Respond and Reimagine Grants will provide £1.5m in 2020 to support museums, galleries, historic houses, libraries and archives, and non-venue-based visual arts organisations, and is part of Art Fund’s £2m package of funding to support museums through crisis. The deadline for the next round of Respond & Reimagine grants is 17 August 2020, and a final round will take place in the autumn.

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A glimpse at the first few weeks of Penweddig’s new Headteacher

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Penweddig Comprehensive School has appointed a new Headteacher to lead the school.

Dr Rhodri Thomas joins the school after a period as a Deputy Headteacher at Glantaf Welsh Comprehensive School and Cardigan Secondary School.

Originally from Carmarthen, he was educated at Bro Myrddin Welsh Comprehensive School. He studied Chemistry at Oxford University, before studying for a doctorate degree at Edinburgh. He continues to be an ambassador emphasizing the importance of the sciences, and he is the author of a number of A Level Welsh and English textbooks in Chemistry.

Dr Rhodri Thomas, Head of Penweddig Comprehensive School, said: “I started my career in higher education by working in universities in the UK, USA and Australia. I was inspired by the work of educating students, and in particular by the outreach work with pupils from disadvantaged backgrounds. I saw the difference an individual can make to the lives of children and young people. I moved to work in secondary schools about twenty years ago, and I’ve spent my career in Welsh medium and bilingual schools – I strongly believe in the importance of our work to develop Welsh citizens. In my work at Penweddig, I will focus on nurturing ambition in all pupils and supporting them to develop the skills and qualities to achieve their aspirations. That’s the privilege of being a teacher – we work to help pupils fulfil their dreams.”

Meinir Ebbsworth, Ceredigion County Council Corporate Lead Officer for Schools and Culture, said: “We are delighted to welcome Dr Rhodri Thomas to Penweddig, and we look forward to continuing to work together for the benefit of all pupils and staff in the school.”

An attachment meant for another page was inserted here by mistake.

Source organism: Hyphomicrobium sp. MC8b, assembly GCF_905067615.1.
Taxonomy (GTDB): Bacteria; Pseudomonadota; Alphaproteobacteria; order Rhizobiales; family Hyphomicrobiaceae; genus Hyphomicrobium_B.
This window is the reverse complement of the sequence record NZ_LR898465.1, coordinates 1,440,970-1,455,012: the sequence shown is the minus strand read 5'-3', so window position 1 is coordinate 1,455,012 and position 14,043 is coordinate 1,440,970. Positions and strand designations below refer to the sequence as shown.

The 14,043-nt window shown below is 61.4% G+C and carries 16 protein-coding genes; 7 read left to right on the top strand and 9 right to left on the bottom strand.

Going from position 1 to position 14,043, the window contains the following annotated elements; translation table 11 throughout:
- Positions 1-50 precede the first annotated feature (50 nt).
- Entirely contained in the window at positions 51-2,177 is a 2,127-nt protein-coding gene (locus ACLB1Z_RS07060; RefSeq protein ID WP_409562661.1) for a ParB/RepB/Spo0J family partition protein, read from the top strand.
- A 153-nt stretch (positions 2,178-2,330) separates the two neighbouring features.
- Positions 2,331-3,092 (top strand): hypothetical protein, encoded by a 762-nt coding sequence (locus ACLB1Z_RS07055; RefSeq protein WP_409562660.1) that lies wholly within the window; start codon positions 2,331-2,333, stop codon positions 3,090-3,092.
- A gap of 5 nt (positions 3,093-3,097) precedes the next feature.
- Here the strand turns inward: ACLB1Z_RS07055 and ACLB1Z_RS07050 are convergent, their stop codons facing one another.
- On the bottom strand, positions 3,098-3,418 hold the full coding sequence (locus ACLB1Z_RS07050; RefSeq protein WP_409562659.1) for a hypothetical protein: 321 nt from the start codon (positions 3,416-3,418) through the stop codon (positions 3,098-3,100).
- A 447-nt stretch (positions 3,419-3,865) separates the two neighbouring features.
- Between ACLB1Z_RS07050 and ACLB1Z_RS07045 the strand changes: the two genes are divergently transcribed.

Ceredigion County Council would like to thank Rhian Morgan for her work as an Acting Headteacher, and wish Dr Rhodri Thomas well as he takes over.

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Businesses reminded to keep to the coronavirus rules

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Businesses in Ceredigion are reminded to keep to the coronavirus rules to avoid a rise in cases.

Businesses are reminded to be consistent with their COVID precautions. This includes social distancing, queuing and one-way systems, provision of hand sanitisers and PPE equipment for staff.

Ceredigion County Council shares the concerns raised by Councillor Andrew Morgan, the WLGA Leader, relating to an apparent and general ‘drop in standards’ in social distancing measures in some supermarket settings.

Complaints received by the Council’s Public Protection Service on this matter have been increasing and raise more general concerns associated with a wider range of premises including dining places, public houses and supermarkets. These complaints suggest that there has been a decline in compliance with social distancing guidelines in some of these businesses.